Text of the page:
Wednesday

The Court Giveth and the Court Taketh Away

A scary harbinger: The Supreme Court said Monday that death row inmates do not automatically have a right to a jury trial to determine whether they are mentally retarded and therefore ineligible for execution.


Awesome Public Defender
Robert Hooker of Pima County

Three years ago, the court barred executions of the mentally retarded, on grounds that they violated the constitutional ban on cruel and unusual punishment.

Justices left it up to states to determine whether inmates are retarded.

Pima County Public Defender Robert Hooker said he wasn't surprised by the decision, but was disappointed.

The Supreme Court has now decided to leave the decision of who is mentally retarded in the same hands as those who once determined it was OK to execute the mentally retarded - judges, Hooker said.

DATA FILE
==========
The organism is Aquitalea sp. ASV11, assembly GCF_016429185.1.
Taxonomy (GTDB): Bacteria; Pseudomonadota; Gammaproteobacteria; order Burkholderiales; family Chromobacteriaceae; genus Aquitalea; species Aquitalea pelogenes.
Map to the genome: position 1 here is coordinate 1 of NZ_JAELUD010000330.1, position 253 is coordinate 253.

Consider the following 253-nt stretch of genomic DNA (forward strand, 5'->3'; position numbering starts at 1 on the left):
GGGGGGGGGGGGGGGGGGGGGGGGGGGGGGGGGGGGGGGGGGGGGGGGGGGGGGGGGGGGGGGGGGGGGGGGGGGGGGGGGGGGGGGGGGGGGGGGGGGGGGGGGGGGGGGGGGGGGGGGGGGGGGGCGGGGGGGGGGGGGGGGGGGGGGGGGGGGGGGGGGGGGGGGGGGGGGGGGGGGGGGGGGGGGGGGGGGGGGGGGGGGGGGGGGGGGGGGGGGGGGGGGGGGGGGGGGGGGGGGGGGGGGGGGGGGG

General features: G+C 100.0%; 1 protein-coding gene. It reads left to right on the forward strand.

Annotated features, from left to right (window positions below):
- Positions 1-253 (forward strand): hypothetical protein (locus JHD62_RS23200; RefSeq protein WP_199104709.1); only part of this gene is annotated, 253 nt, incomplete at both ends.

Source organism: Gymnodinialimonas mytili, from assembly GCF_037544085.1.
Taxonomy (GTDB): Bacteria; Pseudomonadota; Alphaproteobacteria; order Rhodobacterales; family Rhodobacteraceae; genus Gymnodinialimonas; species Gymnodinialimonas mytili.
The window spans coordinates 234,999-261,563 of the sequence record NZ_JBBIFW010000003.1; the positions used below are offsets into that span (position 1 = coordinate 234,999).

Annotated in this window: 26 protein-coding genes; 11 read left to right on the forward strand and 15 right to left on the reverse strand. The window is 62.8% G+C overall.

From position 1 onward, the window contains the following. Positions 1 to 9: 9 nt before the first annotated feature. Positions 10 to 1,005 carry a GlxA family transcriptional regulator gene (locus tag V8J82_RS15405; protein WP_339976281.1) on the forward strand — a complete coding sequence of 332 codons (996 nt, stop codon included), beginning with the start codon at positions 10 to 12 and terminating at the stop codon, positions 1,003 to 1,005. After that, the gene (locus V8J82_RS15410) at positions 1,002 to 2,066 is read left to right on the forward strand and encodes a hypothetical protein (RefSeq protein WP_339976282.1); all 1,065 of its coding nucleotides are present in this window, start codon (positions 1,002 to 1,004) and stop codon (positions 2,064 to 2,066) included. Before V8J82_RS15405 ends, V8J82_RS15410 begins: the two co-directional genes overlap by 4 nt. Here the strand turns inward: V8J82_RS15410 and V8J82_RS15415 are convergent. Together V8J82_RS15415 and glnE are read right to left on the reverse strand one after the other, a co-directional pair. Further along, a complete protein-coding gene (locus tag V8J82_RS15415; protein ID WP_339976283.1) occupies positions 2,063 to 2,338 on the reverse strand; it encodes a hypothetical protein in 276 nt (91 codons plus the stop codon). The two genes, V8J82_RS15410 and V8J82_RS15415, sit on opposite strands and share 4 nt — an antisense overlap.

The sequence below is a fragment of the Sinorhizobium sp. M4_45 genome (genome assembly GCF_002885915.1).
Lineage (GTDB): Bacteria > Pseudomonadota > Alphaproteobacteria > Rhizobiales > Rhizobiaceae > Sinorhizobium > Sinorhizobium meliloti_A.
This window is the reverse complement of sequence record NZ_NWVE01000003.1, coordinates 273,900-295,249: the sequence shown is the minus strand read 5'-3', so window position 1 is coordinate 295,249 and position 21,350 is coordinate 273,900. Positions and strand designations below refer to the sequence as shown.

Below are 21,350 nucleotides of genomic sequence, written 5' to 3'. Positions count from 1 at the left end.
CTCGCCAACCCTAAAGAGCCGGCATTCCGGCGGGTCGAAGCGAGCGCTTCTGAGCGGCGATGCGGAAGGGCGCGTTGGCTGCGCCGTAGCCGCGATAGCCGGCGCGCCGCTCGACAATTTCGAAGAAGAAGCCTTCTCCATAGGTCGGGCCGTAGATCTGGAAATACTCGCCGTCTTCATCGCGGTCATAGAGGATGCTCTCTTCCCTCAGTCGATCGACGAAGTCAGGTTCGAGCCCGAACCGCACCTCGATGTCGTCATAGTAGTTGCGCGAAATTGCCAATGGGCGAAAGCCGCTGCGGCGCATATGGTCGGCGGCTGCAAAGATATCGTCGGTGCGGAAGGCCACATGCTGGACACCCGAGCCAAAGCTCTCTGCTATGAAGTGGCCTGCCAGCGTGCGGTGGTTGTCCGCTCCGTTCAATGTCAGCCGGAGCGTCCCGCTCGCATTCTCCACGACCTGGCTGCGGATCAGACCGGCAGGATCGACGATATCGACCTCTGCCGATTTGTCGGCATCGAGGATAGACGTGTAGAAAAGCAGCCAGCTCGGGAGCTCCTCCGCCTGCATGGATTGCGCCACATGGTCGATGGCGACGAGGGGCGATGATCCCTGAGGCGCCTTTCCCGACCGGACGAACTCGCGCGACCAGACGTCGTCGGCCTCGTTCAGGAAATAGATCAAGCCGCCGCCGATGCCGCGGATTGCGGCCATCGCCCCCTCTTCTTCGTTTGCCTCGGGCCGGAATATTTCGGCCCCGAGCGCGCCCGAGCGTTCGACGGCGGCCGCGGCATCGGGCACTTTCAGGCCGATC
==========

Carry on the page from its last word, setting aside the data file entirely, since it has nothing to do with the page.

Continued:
"This means a lot more mentally retarded people are going to be killed,"

3 comments:

Jack Benway said...

A jury trial is required to sentence anyone to death, retarded or not. They've had their jury trial, they were found guilty, and a jury of their peers sentenced them to death. Now you want another jury to evaluate whether they are retarded?

Are you retarded?

Or do you mean to argue that a retarded person requires a jury of retards to meet the requirement of being peers?

Anonymous said...

Why isnt it okay to execute the retarded? And how retarded is too retarded before its not okay to execute? Why do I get the feeling you would rather get rid of that nuissance of judges alltogether. That way you can persuade a jury of retards to agree with you. Makes life easier, hmmmm.

Anonymous said...

Um, Gosh Ben.
You know something--juries find facts. That's what they do, and retardation is a question of fact, or did the fact law distincton escape you?